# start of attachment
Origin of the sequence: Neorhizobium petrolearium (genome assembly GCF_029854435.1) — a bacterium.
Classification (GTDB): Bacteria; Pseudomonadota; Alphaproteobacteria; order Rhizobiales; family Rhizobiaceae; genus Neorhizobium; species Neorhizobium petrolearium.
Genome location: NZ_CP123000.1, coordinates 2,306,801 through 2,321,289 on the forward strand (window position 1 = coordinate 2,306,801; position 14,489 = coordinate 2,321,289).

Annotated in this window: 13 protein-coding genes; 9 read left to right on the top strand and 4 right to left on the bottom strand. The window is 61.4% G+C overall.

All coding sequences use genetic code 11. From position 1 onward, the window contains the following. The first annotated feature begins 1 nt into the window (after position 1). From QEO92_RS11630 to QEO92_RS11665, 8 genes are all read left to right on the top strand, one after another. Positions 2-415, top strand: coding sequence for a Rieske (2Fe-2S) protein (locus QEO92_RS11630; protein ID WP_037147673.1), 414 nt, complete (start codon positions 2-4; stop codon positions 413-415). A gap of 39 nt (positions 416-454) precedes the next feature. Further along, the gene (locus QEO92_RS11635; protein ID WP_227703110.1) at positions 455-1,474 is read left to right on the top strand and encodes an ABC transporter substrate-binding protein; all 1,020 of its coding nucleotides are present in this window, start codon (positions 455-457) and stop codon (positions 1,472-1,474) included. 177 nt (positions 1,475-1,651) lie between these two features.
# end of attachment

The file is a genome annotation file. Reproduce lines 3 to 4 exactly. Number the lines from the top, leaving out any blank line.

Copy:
Genome location: NZ_CP123000.1, coordinates 2,306,801 through 2,321,289 on the forward strand (window position 1 = coordinate 2,306,801; position 14,489 = coordinate 2,321,289).

Annotated in this window: 13 protein-coding genes; 9 read left to right on the top strand and 4 right to left on the bottom strand. The window is 61.4% G+C overall.